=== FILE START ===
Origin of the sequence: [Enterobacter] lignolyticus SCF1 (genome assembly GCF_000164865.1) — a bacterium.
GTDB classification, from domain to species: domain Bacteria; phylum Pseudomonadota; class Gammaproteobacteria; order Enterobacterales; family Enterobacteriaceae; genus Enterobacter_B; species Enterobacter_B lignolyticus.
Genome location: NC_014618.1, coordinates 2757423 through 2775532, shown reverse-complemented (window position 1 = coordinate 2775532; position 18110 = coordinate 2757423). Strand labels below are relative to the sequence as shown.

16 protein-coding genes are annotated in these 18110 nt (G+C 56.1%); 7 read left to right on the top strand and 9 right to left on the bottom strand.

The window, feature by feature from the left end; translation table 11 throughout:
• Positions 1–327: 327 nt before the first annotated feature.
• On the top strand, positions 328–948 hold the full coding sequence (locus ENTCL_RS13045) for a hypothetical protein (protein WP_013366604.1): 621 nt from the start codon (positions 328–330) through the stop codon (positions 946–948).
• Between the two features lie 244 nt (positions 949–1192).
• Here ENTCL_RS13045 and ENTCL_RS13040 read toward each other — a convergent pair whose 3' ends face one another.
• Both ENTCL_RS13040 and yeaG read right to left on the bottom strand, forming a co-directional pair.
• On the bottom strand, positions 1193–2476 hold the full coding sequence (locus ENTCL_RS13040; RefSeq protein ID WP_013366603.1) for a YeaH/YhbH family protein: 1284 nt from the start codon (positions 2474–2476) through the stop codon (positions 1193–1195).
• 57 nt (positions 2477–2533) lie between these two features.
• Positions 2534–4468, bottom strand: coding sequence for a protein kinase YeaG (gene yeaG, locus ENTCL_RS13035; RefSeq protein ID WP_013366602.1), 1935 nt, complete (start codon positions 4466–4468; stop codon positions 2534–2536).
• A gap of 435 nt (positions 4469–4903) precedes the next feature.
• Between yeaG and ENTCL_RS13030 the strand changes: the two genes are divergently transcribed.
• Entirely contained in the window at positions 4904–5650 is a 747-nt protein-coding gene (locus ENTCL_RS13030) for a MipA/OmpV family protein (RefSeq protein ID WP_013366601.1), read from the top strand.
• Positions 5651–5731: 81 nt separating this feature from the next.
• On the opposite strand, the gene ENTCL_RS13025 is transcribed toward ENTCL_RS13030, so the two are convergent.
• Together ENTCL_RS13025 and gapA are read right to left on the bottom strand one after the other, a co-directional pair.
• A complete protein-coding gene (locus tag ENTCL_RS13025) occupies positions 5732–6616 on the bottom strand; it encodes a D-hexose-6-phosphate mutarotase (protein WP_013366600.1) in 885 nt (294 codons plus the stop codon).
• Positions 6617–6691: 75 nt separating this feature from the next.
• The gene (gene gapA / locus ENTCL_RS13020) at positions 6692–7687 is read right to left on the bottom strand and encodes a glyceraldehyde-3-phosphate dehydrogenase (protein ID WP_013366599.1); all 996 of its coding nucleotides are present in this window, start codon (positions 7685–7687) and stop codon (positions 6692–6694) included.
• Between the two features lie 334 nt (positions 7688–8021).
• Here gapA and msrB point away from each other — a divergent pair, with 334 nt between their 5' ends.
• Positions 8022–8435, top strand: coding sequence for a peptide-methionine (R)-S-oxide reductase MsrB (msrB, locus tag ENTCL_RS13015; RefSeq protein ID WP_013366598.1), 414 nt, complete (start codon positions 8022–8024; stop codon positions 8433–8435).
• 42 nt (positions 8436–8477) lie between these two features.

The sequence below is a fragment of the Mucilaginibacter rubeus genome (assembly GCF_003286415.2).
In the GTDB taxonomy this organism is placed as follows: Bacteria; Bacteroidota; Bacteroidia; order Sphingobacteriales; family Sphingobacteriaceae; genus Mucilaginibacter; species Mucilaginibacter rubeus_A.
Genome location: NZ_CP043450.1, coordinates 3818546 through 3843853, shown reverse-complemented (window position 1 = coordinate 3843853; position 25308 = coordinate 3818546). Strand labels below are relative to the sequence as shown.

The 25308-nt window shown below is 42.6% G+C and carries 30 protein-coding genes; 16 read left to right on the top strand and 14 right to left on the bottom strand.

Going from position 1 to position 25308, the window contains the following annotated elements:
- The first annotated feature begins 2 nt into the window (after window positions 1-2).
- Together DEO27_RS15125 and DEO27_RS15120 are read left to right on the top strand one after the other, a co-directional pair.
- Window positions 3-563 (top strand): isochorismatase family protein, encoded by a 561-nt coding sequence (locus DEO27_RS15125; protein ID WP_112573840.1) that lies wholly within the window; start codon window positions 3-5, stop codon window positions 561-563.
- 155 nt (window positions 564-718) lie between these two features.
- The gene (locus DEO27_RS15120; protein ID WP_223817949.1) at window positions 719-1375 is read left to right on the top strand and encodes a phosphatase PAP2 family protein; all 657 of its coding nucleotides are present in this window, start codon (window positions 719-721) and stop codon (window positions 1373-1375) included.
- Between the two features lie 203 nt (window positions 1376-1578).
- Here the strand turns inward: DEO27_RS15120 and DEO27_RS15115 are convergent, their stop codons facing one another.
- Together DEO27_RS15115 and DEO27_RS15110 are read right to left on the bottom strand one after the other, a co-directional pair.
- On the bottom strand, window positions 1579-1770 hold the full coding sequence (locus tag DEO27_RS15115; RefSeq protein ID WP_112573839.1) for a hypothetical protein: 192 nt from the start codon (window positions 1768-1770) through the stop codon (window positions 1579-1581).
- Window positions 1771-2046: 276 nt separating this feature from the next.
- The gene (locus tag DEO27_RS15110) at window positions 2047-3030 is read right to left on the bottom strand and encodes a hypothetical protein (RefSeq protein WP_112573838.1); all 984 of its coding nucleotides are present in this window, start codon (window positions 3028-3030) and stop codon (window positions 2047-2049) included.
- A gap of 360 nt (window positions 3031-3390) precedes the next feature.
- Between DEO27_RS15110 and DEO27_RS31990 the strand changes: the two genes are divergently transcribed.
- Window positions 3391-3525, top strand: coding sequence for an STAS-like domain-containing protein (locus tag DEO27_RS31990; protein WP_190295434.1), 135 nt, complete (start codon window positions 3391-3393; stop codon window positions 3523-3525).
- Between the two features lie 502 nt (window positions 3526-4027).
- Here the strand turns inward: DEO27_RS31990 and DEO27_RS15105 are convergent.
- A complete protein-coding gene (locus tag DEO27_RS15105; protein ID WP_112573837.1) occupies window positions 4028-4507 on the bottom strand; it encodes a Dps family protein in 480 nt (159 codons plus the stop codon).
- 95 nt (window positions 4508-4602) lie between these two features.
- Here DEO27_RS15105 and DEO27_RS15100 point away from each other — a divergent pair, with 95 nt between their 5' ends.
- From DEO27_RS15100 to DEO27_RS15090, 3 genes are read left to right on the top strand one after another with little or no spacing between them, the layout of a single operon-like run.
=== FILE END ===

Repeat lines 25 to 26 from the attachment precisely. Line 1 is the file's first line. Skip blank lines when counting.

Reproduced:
• Positions 8022–8435, top strand: coding sequence for a peptide-methionine (R)-S-oxide reductase MsrB (msrB, locus tag ENTCL_RS13015; RefSeq protein ID WP_013366598.1), 414 nt, complete (start codon positions 8022–8024; stop codon positions 8433–8435).
• 42 nt (positions 8436–8477) lie between these two features.